In the latest sign of the challenges faced by foreign miners in insurgent-heavy parts of a Colombia at the height of its mining boom, the country’s No. 2 Marxist insurgency, the National Liberation Army (ELN) freed a Canadian contractor this week.
Jernoc Wobert had been held captive for 221 days and his release met one of the demands by President Juan Manuel Santos to enable the start of peace talks with the group amid promises by his company to abandon mining in the region.
He was first kidnapped in northern Bolivar province with two Peruvian and three Colombian miners contracted by the Toronto-based Braeval Mining Corp. His colleagues were later freed by the ELN.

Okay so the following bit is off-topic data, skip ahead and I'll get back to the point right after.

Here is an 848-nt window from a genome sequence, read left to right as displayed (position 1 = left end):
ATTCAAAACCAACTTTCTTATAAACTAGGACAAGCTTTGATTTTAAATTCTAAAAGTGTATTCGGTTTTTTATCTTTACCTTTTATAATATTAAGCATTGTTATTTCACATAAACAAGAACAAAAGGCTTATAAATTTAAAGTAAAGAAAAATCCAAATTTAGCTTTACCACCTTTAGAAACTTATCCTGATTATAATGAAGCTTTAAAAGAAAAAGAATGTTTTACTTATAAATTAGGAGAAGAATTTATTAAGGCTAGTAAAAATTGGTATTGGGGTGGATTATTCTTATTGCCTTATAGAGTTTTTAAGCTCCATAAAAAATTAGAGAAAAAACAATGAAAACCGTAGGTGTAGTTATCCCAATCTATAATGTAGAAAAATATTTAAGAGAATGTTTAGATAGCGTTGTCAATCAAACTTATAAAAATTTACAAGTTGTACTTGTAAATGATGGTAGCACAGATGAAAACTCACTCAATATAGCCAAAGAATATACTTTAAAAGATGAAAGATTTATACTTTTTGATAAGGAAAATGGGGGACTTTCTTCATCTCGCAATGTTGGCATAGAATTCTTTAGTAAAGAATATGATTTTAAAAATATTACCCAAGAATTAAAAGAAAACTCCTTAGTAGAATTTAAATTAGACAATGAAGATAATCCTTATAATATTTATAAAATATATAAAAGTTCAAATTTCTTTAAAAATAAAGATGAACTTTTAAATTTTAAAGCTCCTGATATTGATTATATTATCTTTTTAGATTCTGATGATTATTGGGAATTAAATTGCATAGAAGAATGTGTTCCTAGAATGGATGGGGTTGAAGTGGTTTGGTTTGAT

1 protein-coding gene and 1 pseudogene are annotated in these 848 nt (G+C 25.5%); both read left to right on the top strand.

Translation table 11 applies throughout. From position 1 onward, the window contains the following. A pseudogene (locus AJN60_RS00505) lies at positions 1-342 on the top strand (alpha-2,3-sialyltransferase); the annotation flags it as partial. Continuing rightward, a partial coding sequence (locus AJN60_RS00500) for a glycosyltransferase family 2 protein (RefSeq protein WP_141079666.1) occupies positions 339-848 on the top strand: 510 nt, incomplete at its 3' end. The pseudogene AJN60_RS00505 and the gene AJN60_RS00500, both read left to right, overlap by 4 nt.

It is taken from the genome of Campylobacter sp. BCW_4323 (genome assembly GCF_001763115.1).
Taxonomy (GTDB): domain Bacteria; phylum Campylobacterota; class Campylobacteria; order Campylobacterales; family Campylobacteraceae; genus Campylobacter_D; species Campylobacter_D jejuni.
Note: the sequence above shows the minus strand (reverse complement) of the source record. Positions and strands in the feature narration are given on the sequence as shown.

The ELN, which opposes foreign mining in Colombia, promised to free Wobert after Toronto-based Braeval said last month it would no longer mine in the area where he was kidnapped. The company, however, did not link the decision to Wobert’s capture, according to a report in the Canadian Broadcasting Corp.
Wobert was released in a rural area to the the Red Cross where he was examined by a doctor. Since an influx of more than $7 billion in weaponry and financial assistance began in 2000, both the Revolutionary Armed Forces of Colombia and the ELN have been marginalized to the point that Canadian junior miners and prospectors have flooded the countryside in one of the world’s great potential mining bonanzas.